Monday, 2 June 2014

The prison on Dover's White Cliffs

Did you know that in the nineteenth century a prison was built on top of the famous White Cliffs of Dover?  The intention was that the convicts there incarcerated would be usefully employed building the new docks and breakwater in Dover but it did not work out like that and they sewed mailbags instead. It is just as well because I don't think that the building has ever stopped in the port of Dover.

This is the port of Dover on a murky June day. For those of you who are reading my latest book, Neither Civil nor Servant, this is where some of the action took place. The pier on the left is the Eastern Arm where Fergus could not get off the ship because the gangway was too steep. Follow it around the curve of the southern breakwater to the other side of the bay and you are in Western Docks, where I caused mayhem in the passenger hall by swinging the pendant light sockets. The most modern terminal, Dover Hoverport, where I upset Germans by mentioning Spitfires (you really must read the book) has already been demolished. At the right edge of the picture is the silhouette of two rectangles; these are Dover Castle where, I am ashamed to admit, I invented the technique of bouncing passports on the ceiling.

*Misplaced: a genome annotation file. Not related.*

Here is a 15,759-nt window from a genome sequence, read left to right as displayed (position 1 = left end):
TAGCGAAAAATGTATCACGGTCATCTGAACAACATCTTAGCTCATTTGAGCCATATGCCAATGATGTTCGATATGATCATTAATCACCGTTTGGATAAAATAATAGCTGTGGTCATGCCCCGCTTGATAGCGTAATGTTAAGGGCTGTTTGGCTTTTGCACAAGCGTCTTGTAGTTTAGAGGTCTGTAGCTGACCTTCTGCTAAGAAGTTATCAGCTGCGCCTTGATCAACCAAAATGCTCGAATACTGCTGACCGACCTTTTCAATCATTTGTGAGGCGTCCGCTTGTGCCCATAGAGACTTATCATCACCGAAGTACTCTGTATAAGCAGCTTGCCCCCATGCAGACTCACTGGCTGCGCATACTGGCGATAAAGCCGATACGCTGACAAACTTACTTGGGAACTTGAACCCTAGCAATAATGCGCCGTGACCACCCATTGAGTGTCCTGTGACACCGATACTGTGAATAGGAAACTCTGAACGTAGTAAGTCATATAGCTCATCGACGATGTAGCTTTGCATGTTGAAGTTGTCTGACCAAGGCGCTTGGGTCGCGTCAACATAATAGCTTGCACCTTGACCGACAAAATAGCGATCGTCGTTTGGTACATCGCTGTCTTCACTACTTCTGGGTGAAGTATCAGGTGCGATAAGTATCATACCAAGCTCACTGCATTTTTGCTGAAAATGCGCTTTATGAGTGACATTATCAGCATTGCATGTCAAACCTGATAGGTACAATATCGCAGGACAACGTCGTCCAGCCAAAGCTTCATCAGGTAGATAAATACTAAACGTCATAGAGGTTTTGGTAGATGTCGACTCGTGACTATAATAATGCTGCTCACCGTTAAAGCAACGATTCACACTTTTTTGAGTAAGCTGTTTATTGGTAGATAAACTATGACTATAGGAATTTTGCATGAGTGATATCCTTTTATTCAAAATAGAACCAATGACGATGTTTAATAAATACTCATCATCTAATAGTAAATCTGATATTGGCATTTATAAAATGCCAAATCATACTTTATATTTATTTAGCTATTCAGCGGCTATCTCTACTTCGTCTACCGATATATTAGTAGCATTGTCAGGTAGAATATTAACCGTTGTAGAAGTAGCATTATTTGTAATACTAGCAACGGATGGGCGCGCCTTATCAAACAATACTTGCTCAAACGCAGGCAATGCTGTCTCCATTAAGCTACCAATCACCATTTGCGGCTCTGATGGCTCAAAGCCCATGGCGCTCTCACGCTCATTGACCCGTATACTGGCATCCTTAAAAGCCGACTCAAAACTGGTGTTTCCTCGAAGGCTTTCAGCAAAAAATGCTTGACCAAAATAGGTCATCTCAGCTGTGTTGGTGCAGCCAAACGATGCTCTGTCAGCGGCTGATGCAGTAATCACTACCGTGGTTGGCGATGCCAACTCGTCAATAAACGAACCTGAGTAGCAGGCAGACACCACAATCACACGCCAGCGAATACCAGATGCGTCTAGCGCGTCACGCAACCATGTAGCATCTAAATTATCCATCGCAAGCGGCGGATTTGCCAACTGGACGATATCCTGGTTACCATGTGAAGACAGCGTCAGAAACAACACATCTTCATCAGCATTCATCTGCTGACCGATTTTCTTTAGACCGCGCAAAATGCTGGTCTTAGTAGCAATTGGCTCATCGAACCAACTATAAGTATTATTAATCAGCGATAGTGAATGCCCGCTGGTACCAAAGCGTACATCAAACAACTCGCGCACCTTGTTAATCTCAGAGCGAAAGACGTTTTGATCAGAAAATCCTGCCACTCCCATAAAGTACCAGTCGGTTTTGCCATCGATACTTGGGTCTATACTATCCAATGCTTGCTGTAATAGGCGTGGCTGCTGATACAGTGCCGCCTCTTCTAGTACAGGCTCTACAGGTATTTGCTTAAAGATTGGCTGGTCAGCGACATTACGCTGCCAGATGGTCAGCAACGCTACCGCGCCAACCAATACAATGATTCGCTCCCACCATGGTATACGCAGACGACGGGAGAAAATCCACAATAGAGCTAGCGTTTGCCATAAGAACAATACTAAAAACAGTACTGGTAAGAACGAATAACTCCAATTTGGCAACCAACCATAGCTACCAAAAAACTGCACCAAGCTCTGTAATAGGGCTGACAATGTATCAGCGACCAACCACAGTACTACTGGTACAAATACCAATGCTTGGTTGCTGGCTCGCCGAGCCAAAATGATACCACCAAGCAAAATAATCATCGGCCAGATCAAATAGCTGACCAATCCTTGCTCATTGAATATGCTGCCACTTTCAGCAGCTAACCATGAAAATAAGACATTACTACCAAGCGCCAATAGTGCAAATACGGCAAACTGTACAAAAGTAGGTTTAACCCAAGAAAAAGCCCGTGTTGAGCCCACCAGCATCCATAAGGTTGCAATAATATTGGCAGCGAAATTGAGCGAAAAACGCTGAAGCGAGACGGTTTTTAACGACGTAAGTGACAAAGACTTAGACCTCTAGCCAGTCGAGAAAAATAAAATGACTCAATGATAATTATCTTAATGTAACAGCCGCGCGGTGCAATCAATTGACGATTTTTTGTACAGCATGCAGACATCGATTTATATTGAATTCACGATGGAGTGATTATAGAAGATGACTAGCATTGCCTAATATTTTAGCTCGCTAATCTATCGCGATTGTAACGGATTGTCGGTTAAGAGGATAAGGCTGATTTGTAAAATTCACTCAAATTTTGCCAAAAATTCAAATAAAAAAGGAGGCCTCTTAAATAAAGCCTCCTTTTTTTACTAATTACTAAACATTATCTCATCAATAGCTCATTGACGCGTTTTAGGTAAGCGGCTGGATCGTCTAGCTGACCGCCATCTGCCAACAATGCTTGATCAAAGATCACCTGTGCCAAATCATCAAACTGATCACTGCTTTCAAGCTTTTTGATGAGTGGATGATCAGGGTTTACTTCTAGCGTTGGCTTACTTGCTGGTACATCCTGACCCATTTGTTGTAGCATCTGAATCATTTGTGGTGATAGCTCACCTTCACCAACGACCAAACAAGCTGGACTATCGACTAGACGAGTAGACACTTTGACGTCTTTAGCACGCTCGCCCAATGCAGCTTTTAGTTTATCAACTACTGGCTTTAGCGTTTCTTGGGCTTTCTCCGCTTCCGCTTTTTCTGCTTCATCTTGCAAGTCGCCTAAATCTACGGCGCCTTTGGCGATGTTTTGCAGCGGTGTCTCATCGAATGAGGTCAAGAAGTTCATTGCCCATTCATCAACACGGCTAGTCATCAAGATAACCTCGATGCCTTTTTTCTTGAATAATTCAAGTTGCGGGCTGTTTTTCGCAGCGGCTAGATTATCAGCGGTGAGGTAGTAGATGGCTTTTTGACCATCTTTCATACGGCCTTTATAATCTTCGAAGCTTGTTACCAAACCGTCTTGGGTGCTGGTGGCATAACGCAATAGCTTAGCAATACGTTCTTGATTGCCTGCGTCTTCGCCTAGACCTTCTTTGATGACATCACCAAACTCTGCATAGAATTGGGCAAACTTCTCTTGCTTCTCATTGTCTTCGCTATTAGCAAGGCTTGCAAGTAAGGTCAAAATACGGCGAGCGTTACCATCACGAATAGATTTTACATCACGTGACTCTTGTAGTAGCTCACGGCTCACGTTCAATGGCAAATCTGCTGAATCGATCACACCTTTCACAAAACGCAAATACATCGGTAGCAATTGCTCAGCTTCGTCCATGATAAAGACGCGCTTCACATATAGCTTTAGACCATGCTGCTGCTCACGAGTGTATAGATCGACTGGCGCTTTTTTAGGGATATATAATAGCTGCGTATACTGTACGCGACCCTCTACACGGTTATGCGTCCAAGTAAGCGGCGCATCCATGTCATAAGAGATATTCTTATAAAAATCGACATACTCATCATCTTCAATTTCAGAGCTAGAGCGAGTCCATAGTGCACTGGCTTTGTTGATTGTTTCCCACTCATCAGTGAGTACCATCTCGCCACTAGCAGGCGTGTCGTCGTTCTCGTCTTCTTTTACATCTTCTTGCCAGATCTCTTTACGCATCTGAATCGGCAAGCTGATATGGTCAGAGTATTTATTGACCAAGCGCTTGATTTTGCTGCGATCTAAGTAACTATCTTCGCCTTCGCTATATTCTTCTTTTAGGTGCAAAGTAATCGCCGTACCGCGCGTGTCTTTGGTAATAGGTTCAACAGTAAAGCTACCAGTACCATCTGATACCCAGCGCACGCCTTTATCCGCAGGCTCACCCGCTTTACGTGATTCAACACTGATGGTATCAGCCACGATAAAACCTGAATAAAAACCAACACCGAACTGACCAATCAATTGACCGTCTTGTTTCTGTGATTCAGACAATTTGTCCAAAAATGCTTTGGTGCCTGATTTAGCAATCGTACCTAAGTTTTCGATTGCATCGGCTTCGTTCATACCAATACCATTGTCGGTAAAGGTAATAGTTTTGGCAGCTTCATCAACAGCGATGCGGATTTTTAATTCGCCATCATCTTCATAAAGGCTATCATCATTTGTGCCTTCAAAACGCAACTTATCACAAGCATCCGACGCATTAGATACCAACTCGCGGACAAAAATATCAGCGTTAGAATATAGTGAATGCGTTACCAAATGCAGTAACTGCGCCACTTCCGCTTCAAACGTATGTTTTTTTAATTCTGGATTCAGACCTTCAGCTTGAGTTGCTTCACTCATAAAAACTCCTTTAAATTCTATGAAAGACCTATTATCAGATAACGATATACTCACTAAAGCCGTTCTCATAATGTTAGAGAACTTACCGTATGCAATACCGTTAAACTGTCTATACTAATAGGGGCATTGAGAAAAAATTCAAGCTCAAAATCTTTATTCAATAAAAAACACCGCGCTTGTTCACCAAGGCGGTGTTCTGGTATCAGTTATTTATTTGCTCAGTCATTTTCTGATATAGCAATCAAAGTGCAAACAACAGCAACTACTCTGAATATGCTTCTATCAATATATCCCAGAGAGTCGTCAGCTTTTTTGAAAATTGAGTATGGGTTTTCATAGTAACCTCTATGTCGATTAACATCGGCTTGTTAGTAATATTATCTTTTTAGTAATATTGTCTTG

Perhaps I ought to be locked up. 

Talking of which, these three flights of steps are practically all that remains of the prison on top of the White Cliffs. They are now used by visitors at the National Trust centre to reach the car parks which have been established on the terraced foundations of the original prison.

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